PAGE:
Money can buy intangibles


Material and immaterial goods

 


goods
Types of goods
Worksheet: Schematic overview of the types of goods

Tangible and intangible goods

A distinction can be made between material and immaterial goods according to their nature.

Material goods are also referred to as material goods. They are physically present: vehicles, machines, food are examples of material goods. Such products are typically manufactured without involving the service recipient in the production process. Even with individualized material goods, such as buildings, order-specific special machines, tailor-made clothing, the degree of integration of the service recipient is generally only given at the time of the service definition, but not during the process of service provision.

Intangible goods are not representational. The most important group within intangible goods are services. These include, for example, services from insurance companies, banks, transport companies, hospitals, etc. Services are characterized, among other things, by the fact that production and consumption coincide in time and place. They cannot be stored. Only intermediate inputs that are included in services can be created in advance. Instead of storage, there is the provision of service options, e.g. a hairdressing salon, a doctor's practice, a hotel. Services are only possible through close cooperation between the service recipient and the service provider. In contrast to material goods, there is a high level of integration here.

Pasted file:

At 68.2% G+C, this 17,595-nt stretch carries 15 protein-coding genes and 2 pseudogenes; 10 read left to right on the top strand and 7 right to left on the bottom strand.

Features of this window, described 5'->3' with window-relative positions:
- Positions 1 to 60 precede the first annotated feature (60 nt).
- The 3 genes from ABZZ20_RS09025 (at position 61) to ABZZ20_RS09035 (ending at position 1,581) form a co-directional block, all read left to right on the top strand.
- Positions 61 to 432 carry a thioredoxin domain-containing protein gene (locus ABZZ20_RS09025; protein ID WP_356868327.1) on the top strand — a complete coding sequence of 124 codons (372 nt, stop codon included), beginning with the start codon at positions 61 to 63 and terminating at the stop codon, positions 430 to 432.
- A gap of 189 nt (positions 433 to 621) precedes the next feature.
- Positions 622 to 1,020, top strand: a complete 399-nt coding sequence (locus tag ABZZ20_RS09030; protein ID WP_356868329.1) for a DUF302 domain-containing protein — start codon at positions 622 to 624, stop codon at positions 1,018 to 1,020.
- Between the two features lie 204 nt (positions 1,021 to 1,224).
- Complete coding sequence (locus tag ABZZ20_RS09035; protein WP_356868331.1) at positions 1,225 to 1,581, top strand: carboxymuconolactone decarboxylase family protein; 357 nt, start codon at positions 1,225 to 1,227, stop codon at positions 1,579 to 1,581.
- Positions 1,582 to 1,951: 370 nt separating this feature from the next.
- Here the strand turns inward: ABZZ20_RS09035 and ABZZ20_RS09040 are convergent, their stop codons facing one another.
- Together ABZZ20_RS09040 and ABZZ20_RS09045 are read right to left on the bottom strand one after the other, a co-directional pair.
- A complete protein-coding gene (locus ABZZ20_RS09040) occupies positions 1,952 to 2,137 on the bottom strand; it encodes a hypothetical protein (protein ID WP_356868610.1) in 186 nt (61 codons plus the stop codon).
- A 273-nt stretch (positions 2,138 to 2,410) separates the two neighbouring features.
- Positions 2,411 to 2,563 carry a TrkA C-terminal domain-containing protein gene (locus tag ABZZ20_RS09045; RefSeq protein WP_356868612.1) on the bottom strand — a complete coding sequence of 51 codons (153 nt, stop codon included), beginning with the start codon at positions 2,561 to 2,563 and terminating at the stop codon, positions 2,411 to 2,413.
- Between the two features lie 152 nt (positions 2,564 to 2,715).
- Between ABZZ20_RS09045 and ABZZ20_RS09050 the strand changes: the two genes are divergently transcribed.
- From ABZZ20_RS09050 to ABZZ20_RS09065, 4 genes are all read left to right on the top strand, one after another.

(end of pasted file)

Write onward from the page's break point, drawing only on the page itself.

Another important group of intangibles is information. They are messages about a fact (e.g. about an event, about a decision, a state, etc.) that are new and useful for the recipient. Another group is formed by the rights, e.g. patents, the copyright for books, music, etc., the right to trademarks such as "Persil", "Toblerone", "Lacoste" etc.

 

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